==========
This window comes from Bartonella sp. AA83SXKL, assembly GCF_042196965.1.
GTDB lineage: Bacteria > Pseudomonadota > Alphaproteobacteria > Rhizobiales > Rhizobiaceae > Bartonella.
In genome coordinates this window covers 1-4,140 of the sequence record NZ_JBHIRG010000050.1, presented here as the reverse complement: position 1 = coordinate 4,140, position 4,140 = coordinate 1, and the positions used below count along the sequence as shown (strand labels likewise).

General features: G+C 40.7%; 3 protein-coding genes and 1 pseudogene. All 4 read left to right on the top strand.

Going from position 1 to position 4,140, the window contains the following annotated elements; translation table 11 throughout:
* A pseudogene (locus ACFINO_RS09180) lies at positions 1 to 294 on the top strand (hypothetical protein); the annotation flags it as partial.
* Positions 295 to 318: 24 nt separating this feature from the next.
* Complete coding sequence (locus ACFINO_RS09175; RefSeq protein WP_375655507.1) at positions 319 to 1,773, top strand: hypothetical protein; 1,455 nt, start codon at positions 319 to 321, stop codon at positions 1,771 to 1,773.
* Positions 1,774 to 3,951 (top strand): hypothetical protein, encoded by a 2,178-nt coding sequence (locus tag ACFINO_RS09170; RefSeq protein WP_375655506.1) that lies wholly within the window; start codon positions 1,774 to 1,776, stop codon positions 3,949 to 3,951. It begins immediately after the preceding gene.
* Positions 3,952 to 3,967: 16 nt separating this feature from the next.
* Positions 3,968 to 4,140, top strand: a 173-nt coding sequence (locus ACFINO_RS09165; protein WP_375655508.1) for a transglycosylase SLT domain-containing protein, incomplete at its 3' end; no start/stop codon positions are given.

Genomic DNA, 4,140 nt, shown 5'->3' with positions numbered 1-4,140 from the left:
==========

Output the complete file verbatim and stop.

This window comes from Bartonella sp. AA83SXKL, assembly GCF_042196965.1.
GTDB lineage: Bacteria > Pseudomonadota > Alphaproteobacteria > Rhizobiales > Rhizobiaceae > Bartonella.
In genome coordinates this window covers 1-4,140 of the sequence record NZ_JBHIRG010000050.1, presented here as the reverse complement: position 1 = coordinate 4,140, position 4,140 = coordinate 1, and the positions used below count along the sequence as shown (strand labels likewise).

General features: G+C 40.7%; 3 protein-coding genes and 1 pseudogene. All 4 read left to right on the top strand.

Going from position 1 to position 4,140, the window contains the following annotated elements; translation table 11 throughout:
* A pseudogene (locus ACFINO_RS09180) lies at positions 1 to 294 on the top strand (hypothetical protein); the annotation flags it as partial.
* Positions 295 to 318: 24 nt separating this feature from the next.
* Complete coding sequence (locus ACFINO_RS09175; RefSeq protein WP_375655507.1) at positions 319 to 1,773, top strand: hypothetical protein; 1,455 nt, start codon at positions 319 to 321, stop codon at positions 1,771 to 1,773.
* Positions 1,774 to 3,951 (top strand): hypothetical protein, encoded by a 2,178-nt coding sequence (locus tag ACFINO_RS09170; RefSeq protein WP_375655506.1) that lies wholly within the window; start codon positions 1,774 to 1,776, stop codon positions 3,949 to 3,951. It begins immediately after the preceding gene.
* Positions 3,952 to 3,967: 16 nt separating this feature from the next.
* Positions 3,968 to 4,140, top strand: a 173-nt coding sequence (locus ACFINO_RS09165; protein WP_375655508.1) for a transglycosylase SLT domain-containing protein, incomplete at its 3' end; no start/stop codon positions are given.

Genomic DNA, 4,140 nt, shown 5'->3' with positions numbered 1-4,140 from the left: